1 INTRODUCTION

Treatment of acidic, oxidized paper can pose a difficult problem for conservators. The oxidation of cellulose has been found to increase the rate of hydrolytic degradation upon thermal aging (Whitmore and Bogaard 1995), magnifying the need for deacidifica-tion. But immersion of oxidized papers in alkaline solutions may cause some breakage of the cellulose chains near the oxidation sites in conditions as mild as pH 9 (Luetzow and Theander 1974). Treatment with dilute alkaline solutions may reduce this risk; however, photo-oxidized sheets have been found to be harder to stabilize than unoxidized ones (Bogaard and Whitmore 2001). It can be difficult to gauge the extent to which a paper has been oxidized unless such factors as the composition of the pulp furnish and the history of light exposure and bleaching are well known. Lacking this information, it is difficult to assess the risks of damage from alkaline treatments.

Chemical reduction of oxidized paper with sodium borohydride can stabilize the sheet (Tang 1986), as well as make it suitable for alkaline deacidi-fication. However, solutions of sodium borohydride can be highly alkaline, and some degradation of the paper may occur during treatment until the reduction is complete. The borohydride molecule also decomposes upon contact with an acidic paper and liberates hydrogen gas, sometimes with a very vigorous bubbling action that can damage friable ink or media, and this effect slows the reduction process (Varshney and Luner 1961). Neutralization of the paper prior to reduction is recommended (Burgess et al. 1989).

So the conundrum a paper conservator faces when treating acidic, oxidized objects is that the best treatments for imparting long-term stability may themselves cause some immediate degradation, the extent of which may be difficult to gauge ahead of time. A method of neutralization that reduces these risks is desirable.

In the study described here, a technique to address this problem was examined that utilizes the affinity of the cellulose polymer for behaving as an ion-exchange resin and attempts to deacidify paper by treatment with a concentrated neutral salt solution rather than an alkaline solution. When a paper sheet is immersed in an aqueous salt solution, ion exchange occurs as the acidic hydrogen ions in the cellulosic fibers exchange with the cations of the salt solution until equilibrium is reached. The rate of this process is controlled by diffusion into and out of the fibers, a process that is driven by the difference in ion concentrations between the fiber and the solution. When the concentration gradient is small, such as with deionized water, weakly alkaline solutions, or dilute salt solutions, the displacement of acids from the fibers proceeds very slowly. By using a stronger solution to increase the concentration gradient, the process can be accelerated (Helfferich 1962). This is the principle behind the modified pH test for paper suggested by Scallan (1990), in which the sample is soaked in a 0.1 molar solution of sodium chloride, rather than deionized water, to reach equilibrium faster and obtain a more accurate pH reading.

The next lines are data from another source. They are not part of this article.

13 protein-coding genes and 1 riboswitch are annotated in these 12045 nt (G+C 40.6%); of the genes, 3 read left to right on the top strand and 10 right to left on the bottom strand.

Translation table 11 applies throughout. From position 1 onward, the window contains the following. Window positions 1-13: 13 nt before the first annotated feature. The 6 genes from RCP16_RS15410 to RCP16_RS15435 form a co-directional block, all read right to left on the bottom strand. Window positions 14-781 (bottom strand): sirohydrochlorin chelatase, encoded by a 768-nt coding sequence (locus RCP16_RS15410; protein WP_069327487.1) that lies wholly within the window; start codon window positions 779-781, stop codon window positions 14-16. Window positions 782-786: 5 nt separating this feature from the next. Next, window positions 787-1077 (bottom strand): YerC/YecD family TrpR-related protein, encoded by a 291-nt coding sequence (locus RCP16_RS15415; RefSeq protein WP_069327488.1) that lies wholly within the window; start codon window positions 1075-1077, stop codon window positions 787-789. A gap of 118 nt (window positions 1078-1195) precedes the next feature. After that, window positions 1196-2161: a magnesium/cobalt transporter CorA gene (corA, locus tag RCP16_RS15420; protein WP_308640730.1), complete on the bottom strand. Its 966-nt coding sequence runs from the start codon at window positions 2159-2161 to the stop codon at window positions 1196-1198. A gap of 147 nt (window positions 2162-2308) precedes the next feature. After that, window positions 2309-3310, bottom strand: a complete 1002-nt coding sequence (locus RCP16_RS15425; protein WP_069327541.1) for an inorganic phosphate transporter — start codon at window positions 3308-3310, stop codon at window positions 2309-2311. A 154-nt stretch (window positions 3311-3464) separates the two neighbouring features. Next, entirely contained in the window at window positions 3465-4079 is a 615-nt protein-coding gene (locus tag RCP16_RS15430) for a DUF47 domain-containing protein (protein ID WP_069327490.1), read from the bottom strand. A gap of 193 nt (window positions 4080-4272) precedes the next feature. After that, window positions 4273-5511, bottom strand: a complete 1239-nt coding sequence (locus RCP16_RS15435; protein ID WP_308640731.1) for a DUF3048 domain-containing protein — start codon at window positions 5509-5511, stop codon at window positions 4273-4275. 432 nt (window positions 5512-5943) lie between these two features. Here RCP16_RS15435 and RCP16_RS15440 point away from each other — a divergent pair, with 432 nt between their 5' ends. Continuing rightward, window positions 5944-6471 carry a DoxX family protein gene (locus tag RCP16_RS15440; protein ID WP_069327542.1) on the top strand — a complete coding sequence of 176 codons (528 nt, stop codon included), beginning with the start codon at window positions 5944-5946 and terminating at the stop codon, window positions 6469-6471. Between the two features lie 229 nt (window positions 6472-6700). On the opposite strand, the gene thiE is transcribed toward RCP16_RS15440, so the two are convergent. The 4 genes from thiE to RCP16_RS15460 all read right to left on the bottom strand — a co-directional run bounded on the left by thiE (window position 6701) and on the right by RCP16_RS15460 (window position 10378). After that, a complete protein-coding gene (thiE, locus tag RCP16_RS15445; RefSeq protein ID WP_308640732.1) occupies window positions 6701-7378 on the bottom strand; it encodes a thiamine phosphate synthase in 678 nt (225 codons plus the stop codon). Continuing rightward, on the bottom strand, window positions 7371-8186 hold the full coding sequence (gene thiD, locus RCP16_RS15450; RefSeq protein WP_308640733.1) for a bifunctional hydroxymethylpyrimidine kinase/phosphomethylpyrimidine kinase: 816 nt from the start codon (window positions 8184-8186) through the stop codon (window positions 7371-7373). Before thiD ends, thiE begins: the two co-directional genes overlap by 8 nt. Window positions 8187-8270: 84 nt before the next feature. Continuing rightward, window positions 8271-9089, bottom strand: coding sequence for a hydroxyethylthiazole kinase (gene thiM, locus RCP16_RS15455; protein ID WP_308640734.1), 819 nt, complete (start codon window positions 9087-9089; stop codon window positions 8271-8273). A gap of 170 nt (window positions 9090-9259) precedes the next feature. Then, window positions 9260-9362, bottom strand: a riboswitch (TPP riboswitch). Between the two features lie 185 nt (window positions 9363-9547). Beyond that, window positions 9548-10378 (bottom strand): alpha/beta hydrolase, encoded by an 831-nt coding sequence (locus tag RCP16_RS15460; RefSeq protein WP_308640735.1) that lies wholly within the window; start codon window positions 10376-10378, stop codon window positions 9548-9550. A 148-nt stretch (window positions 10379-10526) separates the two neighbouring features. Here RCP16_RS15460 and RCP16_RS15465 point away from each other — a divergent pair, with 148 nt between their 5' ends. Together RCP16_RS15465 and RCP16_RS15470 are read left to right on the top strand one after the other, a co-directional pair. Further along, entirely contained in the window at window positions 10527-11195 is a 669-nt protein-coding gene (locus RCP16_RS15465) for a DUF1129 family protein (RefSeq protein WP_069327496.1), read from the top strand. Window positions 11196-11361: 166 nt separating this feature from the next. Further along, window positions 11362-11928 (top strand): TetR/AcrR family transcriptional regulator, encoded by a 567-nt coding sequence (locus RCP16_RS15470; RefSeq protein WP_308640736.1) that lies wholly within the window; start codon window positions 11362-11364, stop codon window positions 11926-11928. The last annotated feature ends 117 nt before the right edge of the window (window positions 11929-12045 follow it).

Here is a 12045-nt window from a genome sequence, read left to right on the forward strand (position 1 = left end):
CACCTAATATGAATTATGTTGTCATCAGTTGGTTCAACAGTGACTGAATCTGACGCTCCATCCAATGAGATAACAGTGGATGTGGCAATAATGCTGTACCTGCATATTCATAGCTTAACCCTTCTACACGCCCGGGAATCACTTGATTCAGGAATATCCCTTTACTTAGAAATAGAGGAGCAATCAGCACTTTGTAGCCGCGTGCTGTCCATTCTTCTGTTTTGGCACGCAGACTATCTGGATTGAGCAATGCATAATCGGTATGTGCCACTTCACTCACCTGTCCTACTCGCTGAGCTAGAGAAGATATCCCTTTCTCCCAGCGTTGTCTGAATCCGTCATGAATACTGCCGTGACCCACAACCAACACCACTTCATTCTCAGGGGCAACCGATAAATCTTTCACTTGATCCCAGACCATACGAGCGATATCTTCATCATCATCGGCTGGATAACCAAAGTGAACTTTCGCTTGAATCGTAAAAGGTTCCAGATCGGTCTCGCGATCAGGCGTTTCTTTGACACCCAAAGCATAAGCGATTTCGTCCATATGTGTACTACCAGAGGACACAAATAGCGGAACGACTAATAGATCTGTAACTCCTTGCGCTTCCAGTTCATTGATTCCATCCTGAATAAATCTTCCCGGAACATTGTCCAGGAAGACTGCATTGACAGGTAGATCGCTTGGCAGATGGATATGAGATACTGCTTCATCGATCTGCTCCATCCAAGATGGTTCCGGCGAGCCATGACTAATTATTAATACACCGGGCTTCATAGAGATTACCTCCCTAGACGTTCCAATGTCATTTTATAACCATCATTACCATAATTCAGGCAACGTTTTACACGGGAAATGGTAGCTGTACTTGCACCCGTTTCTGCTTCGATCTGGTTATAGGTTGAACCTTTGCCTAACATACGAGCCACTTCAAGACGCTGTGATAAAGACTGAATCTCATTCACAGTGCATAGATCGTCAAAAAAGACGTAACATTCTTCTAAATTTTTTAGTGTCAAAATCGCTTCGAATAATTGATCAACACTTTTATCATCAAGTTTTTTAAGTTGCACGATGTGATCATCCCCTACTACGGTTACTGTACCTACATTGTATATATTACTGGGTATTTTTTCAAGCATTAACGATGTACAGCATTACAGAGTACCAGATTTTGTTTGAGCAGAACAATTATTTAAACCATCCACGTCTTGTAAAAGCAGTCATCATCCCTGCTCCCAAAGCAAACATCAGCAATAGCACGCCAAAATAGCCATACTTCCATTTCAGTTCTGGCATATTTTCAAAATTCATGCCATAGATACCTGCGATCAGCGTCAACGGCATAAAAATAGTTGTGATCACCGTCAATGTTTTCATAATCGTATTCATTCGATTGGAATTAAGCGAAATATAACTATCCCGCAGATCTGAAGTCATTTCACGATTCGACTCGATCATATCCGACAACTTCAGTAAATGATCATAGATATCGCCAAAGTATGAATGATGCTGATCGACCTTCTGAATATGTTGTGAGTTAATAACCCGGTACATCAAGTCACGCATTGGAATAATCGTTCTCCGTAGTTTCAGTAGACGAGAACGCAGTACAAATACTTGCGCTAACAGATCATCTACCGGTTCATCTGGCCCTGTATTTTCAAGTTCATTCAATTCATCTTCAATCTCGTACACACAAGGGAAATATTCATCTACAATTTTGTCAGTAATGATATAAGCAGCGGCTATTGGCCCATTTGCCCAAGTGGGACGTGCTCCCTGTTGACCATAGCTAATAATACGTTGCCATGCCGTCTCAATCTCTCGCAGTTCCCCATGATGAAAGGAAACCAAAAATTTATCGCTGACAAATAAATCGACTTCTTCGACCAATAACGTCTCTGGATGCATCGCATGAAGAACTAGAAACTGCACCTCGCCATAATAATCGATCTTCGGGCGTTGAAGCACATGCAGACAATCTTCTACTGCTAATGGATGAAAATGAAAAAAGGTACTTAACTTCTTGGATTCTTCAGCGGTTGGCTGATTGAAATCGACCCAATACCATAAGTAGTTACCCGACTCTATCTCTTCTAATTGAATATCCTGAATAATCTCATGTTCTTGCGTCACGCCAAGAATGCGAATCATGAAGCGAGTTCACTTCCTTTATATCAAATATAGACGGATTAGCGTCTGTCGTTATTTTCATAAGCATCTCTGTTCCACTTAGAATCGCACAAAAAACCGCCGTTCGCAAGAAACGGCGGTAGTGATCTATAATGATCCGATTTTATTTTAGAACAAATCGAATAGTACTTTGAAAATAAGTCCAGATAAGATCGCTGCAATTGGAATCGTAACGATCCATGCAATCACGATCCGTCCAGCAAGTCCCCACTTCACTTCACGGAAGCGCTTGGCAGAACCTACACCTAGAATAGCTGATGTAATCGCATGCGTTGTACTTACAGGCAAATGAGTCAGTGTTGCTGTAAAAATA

The equilibrium attained by soaking an acidic paper in a concentrated neutral salt solution may not remove all the acids from the paper fibers; alkalinity may be needed to neutralize the solution and drive the ion exchange to completion. Treatment with concentrated neutral salt solutions may work best as a first step in a sequence of treatments.

This study explored the possible use of concentrated neutral salt solutions in deacidification treatments for acidic, oxidized papers and assessed the benefits and risks of this technique. A variety of salt solutions were evaluated for their effectiveness at removing acids from photo-oxidized paper sheets. Calcium salts were focused on, due to the strong affinity of calcium ions for cellulose and their binding power to carboxylic acid groups on the cellulose chain (Ohlsson and Rydin 1975). Calcium chloride was found to effectively neutralize oxidized paper and was studied in greater detail as a possible first step in a conservation treatment. Since calcium ions carry a double positive charge, they are likely to bear another anion, generally from the original salt, when bound to a carboxylate, so an alkaline rinse was used to exchange the residual chloride ion with an hydroxyl ion as well as to complete the deacidification and leave an alkaline reserve. Comparisons were made between treatments with calcium chloride solutions alone, calcium chloride treatment followed by an alkaline rinse, and an alkaline rinse alone to determine the most effective procedure for slowing paper degradation. Concentrated calcium chloride solutions were also evaluated for use as a neutralization step prior to chemical reduction with sodium borohydride. The effects of these treatments were assessed by measuring chemical changes in treated papers that were subjected to accelerated thermal aging.


2 EXPERIMENTAL APPROACH